Aesthetics aside, Trek to Yomi is an action game that needs to engage the player no matter how beautiful it looks. While there are some nods to Soulslike combat, Trek to Yomi pares its mechanics down to a minimum. There are no upgrade paths to worry about, no collecting armor or buffs. The only consumables are ammunition for weapons. Hiroki’s health and stamina bars grow throughout the game via item pickups and are replenished at single-use shrines, which also serve as save points.
In addition to his sword, Hiroki has three ranged weapons: shuriken, a bow and a primitive shotgun. These have very limited ammunition, and only the bow is of much use. Past the early levels, the shuriken don’t do much damage and the shotgun can’t be aimed, but simply loaded and fired. The bow is almost always a one-shot solution but drawing and aiming against fast and mobile enemies isn’t practical.
That means that for the vast majority of the game, Hiroki is relying on his sword. Throughout the game, he learns new combos but most of the time, success will rely on his ability to read enemy strikes and react accordingly, whether that means blocking or finding openings and attacking. Even at the easiest difficulty, combat can be challenging and Hiroki will often find himself boxed in by enemies on every side.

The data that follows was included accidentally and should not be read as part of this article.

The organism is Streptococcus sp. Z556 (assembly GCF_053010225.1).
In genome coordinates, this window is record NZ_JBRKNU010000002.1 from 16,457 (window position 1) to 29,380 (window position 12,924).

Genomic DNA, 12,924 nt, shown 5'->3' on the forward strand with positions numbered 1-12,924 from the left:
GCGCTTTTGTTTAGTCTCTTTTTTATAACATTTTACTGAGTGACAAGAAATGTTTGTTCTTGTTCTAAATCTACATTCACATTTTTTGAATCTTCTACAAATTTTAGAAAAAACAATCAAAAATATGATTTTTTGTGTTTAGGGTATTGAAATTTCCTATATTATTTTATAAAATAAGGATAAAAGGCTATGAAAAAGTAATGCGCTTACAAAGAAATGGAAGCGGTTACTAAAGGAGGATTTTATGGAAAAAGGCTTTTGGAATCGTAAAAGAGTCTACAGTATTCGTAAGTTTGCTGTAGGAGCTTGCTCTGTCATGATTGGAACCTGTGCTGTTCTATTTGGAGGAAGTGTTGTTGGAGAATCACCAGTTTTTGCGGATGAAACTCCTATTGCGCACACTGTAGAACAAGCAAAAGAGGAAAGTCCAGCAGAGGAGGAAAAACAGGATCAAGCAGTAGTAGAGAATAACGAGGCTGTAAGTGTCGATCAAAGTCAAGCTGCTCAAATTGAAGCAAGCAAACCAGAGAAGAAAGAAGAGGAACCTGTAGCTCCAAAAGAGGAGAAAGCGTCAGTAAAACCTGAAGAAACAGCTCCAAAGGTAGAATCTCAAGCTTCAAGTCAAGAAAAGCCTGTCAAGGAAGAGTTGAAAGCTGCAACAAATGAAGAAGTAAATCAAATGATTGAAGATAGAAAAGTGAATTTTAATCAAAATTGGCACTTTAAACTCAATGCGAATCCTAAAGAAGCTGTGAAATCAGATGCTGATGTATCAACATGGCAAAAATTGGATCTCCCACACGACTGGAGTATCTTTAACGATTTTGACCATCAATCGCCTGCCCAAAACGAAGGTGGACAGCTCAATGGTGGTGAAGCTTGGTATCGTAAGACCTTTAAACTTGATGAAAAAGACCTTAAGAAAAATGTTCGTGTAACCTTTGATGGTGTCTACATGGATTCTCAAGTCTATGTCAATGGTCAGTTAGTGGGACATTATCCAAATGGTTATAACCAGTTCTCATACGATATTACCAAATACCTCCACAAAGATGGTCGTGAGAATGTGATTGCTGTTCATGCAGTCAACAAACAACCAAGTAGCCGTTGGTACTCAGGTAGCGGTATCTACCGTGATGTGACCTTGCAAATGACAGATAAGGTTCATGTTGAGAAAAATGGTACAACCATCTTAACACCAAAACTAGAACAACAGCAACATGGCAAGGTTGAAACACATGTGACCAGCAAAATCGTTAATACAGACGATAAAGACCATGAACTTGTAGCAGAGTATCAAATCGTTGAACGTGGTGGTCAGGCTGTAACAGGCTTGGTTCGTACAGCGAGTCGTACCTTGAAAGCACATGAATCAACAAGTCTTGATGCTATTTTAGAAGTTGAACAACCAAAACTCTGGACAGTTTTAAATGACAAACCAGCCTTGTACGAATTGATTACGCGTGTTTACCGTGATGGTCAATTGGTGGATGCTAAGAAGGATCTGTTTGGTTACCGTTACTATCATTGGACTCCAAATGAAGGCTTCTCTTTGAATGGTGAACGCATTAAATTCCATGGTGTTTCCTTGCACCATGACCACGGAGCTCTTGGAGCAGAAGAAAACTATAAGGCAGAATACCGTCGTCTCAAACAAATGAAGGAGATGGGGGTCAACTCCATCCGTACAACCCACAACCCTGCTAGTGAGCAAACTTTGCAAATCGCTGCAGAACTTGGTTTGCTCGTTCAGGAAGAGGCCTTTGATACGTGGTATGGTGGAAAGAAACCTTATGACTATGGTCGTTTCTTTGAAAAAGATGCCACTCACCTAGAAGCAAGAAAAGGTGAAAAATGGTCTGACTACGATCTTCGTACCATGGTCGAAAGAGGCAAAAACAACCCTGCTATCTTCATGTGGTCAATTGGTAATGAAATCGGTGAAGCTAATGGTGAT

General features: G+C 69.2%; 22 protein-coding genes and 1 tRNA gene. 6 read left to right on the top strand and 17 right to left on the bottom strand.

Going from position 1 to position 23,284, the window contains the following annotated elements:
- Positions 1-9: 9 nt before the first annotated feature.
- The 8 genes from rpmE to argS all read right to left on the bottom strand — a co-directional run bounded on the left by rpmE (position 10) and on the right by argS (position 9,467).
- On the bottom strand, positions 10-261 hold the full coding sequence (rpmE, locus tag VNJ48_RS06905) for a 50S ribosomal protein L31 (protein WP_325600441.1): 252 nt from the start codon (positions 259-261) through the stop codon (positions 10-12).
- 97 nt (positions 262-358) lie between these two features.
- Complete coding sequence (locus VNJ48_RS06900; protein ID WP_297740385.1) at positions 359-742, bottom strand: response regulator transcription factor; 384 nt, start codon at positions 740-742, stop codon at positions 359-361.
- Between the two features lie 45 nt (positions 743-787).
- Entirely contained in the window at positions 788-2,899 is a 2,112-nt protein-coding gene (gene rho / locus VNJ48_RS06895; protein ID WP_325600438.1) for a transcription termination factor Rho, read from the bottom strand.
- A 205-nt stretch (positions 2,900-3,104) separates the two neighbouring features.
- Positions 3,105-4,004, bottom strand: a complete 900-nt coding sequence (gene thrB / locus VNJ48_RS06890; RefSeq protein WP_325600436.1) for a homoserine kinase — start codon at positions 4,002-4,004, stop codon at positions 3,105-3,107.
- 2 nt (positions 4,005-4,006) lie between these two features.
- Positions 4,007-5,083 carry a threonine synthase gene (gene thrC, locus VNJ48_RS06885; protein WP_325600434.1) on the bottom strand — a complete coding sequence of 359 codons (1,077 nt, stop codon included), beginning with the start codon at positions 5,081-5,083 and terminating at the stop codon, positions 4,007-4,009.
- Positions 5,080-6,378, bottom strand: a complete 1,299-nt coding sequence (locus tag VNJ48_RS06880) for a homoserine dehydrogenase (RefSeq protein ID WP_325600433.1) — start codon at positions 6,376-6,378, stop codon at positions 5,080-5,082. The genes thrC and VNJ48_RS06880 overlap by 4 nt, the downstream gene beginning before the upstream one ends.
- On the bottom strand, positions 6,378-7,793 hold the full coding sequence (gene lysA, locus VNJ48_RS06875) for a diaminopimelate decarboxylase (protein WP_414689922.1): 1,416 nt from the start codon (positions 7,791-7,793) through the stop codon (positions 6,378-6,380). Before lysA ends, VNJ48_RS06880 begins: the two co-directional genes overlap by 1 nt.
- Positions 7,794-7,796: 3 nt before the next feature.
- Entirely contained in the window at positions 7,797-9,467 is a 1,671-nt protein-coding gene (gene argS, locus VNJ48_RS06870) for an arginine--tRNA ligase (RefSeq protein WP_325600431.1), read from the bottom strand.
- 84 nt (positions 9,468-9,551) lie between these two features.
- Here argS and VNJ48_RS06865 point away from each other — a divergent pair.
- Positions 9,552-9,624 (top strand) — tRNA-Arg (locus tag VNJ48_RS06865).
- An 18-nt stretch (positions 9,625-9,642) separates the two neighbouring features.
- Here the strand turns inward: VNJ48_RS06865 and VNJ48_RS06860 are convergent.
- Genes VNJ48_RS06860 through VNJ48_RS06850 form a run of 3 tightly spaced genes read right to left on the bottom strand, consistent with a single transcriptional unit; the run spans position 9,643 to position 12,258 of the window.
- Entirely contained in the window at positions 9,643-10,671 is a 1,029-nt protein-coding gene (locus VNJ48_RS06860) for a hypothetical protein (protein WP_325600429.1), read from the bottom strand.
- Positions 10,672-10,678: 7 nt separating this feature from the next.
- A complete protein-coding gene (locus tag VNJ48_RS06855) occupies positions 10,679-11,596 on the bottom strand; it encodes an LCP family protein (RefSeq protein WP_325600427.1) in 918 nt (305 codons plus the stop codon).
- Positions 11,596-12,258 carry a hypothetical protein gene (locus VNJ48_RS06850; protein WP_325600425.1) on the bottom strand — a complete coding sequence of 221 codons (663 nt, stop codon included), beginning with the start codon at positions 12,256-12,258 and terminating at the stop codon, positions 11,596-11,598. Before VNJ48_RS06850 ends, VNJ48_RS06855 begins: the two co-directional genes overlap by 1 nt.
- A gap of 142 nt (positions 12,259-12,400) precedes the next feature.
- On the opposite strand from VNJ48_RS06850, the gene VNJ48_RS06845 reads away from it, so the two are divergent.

Whether against human or supernatural foes, combat feels pretty much the same throughout. This would be a much bigger issue if the game was longer. Still, there’s not much feeling of progression beyond the player’s growing skill, which can of course be very rewarding. There’s also a bit of frustration around the controls, which sometimes feel slow to react. This was particularly an issue with combos that rely on speed and precise movement.
Levels on the Level
Trek to Yomi is primarily a linear, 2.5D game, but there are secret areas to find off the main path. These often involve Hiroki moving into the foreground past the camera or out of frame. Every now and again, camera placement will make this a little awkward. Occasionally, Hiroki can use objects in the environment against enemies, and there are also some simple environment puzzles, These feel a bit superfluous, but allow for some impressive magical effects that transform the landscape. At one point in the story, Hiroki has a choice of three paths that impact the rest of the game. Overall, level design is varied and interesting.
Taken as a whole, Trek to Yomi is an impressive homage to classic Japanese action films. It looks and sounds incredible, with art direction and music that are impeccably authentic to both history and cinema. As an action game, Trek to Yomi is engaging but a bit lacking in variety and depth, with controls and animations less polished than its visuals. Trek to Yomi is a fascinating and altogether unique experience, worth playing if you’re a fan of great samurai films or simply enjoy new variations on the action game formula.
***PC code provided by the publisher for review***
- Incredible art direction
- Great music
- Interesting story
- Engaging combat
- Combat gets repetitive
- Difficulty spikes
- Sluggish controls